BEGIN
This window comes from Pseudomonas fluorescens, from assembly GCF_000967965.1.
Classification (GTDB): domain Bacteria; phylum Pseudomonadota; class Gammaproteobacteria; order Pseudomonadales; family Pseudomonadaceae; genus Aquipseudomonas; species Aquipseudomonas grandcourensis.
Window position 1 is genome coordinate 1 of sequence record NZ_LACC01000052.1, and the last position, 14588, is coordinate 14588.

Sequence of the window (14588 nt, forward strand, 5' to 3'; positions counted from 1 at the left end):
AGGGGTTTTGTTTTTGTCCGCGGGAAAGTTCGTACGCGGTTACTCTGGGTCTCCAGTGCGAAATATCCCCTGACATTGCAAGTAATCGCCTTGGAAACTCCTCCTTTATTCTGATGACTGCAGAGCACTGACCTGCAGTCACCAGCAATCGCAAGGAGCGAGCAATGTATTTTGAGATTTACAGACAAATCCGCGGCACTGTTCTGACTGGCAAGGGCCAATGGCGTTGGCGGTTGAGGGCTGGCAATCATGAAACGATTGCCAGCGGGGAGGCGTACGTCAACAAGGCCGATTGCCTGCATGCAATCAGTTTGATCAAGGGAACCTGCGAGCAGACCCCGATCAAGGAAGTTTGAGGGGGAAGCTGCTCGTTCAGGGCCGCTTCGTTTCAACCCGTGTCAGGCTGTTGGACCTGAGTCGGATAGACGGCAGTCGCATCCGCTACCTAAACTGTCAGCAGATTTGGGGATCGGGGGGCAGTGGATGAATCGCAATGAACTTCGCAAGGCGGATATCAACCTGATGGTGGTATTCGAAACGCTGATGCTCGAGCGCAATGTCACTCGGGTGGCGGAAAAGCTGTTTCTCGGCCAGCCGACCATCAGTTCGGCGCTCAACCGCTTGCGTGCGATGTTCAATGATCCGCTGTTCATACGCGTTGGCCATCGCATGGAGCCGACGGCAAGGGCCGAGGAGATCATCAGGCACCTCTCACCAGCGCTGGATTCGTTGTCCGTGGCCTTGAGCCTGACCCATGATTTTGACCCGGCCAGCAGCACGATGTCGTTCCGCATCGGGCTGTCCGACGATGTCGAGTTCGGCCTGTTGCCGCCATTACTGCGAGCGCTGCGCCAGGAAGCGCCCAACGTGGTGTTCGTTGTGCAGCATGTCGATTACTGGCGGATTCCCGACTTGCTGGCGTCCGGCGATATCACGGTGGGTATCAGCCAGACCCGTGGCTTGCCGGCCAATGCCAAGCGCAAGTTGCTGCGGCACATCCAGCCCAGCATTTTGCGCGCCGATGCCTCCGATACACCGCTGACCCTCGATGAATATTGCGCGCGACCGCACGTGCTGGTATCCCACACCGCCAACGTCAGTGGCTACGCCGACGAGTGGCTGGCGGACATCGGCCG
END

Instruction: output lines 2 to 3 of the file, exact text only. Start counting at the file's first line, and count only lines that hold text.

Classification (GTDB): domain Bacteria; phylum Pseudomonadota; class Gammaproteobacteria; order Pseudomonadales; family Pseudomonadaceae; genus Aquipseudomonas; species Aquipseudomonas grandcourensis.
Window position 1 is genome coordinate 1 of sequence record NZ_LACC01000052.1, and the last position, 14588, is coordinate 14588.